The containment structure on each nuclear island 12A and 12B includes an upper chamber, 32A and 32B respectively. Upper chambers 32A and 32B are generally rectangular structures and each include retaining walls, a ceiling and a floor 33 (shown in FIG. 2). Containment vessel 26 extends below floor 33 and through an opening in platform 16. Each chamber 32A and 32B encloses a volume of atmosphere above reactor vessel 24, representing a primary pressure relief volume. One of four stacks 34 occupies each corner of upper chamber 32A. Each stack 34 includes a center duct 35 and an outer duct 36. Upper chambers 32A and 32B and stacks 34 are fabricated substantially from concrete, and upper chambers 32A and 32B are lined with steel.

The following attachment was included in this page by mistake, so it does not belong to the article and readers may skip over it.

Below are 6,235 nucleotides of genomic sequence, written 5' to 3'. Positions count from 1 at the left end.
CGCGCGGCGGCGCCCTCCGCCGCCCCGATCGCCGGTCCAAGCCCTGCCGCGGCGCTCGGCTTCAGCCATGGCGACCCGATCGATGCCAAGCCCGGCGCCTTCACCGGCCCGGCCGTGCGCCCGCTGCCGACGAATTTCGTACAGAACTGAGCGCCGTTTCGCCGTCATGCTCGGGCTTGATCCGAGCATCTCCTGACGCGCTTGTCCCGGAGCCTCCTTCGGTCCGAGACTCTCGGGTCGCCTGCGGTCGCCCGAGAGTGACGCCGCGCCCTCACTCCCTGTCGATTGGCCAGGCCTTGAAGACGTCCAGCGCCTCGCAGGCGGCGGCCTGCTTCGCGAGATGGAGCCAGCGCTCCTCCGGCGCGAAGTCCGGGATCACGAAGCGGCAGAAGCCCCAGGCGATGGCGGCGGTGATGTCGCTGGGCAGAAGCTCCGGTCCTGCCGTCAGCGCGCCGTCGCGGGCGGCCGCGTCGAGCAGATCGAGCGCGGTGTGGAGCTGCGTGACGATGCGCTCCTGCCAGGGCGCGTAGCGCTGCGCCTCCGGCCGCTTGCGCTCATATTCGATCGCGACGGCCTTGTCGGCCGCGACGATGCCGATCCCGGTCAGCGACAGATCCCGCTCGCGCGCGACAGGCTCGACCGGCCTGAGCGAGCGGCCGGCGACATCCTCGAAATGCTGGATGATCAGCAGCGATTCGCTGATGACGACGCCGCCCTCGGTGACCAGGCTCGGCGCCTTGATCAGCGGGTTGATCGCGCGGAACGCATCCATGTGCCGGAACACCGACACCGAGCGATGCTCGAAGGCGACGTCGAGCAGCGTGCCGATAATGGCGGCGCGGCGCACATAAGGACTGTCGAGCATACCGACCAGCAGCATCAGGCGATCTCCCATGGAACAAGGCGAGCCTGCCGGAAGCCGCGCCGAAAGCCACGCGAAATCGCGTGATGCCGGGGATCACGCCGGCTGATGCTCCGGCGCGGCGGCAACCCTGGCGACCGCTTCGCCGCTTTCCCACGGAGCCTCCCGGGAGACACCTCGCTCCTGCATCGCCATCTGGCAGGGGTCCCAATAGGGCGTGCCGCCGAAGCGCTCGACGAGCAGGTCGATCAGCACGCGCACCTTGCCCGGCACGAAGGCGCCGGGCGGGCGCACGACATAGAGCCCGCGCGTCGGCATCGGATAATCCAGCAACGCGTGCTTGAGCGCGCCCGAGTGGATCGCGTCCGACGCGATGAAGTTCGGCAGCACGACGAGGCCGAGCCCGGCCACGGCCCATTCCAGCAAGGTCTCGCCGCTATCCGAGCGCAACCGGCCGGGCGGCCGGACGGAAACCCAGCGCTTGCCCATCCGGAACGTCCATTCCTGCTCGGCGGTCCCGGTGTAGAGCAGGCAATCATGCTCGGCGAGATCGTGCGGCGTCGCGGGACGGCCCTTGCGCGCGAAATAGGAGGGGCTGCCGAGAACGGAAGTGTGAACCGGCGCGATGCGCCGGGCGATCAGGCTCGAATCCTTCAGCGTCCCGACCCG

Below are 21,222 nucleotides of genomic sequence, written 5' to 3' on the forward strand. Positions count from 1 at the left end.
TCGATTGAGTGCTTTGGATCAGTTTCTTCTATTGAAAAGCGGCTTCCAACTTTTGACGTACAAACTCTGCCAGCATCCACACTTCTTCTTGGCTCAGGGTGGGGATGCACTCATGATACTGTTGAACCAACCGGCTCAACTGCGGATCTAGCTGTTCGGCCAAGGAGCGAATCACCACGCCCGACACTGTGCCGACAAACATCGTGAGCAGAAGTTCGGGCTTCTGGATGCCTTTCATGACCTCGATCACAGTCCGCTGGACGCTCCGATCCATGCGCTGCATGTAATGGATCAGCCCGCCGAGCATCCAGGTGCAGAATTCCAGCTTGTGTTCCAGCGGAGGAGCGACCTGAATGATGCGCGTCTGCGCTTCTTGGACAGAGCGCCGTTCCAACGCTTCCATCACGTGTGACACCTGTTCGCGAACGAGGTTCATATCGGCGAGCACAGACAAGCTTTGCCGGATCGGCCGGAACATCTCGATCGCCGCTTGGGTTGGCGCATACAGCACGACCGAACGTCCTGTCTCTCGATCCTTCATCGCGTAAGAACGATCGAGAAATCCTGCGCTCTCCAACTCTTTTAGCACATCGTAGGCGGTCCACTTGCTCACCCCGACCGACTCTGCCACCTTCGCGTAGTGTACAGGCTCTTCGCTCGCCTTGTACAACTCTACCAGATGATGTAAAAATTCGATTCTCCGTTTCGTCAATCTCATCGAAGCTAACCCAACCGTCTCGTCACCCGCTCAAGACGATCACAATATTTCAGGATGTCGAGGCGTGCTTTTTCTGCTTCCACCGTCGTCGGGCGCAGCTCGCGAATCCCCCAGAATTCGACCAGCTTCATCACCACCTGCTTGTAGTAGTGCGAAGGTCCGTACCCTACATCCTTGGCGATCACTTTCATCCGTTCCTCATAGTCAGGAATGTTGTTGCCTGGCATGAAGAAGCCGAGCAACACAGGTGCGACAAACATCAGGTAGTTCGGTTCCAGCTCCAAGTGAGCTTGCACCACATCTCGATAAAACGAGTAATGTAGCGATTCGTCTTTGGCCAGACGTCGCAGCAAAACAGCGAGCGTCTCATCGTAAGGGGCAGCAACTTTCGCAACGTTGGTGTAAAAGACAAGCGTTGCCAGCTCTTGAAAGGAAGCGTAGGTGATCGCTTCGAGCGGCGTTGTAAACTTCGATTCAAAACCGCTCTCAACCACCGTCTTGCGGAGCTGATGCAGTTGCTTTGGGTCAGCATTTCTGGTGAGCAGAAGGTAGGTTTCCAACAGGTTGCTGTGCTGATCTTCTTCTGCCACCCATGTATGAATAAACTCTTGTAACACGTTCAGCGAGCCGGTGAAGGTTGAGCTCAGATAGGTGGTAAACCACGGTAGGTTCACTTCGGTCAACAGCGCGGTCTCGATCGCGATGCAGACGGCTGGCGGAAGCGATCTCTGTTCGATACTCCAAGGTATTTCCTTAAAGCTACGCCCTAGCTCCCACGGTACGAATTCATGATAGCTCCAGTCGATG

Each chamber 32A and 32B has a front wall 37 with an opening enclosed by an air lock 38. An outer passageway 40 extends along the outside of each chamber 32A and 32B, along front wall 37. Air lock 38 forms a passage between each upper chamber 32A and 32B and each outer passageway 40. A second air lock 39 encloses an opening through floor 33. A stairway 42 at one end of passageway 40 leads from passageway 40 to grade level.
Liquid metal service facility 14 has a primary liquid metal drain tank 44, an auxiliary water vessel 46, and a primary liquid metal auxiliary cooling system 48. In one embodiment, cooling system 48 includes a NaK loop with a sodium to NaK heat exchanger, and a dump heat exchanger (not shown). A first rupture disc 50A connects the primary pressure relief volume of chamber 32A with a common pressure relief volume enclosed in a primary sodium storage vault 52. Similarly, a second rupture disc 50B connects the primary pressure relief volume of chamber 32B with the common pressure relief volume in primary vault 52.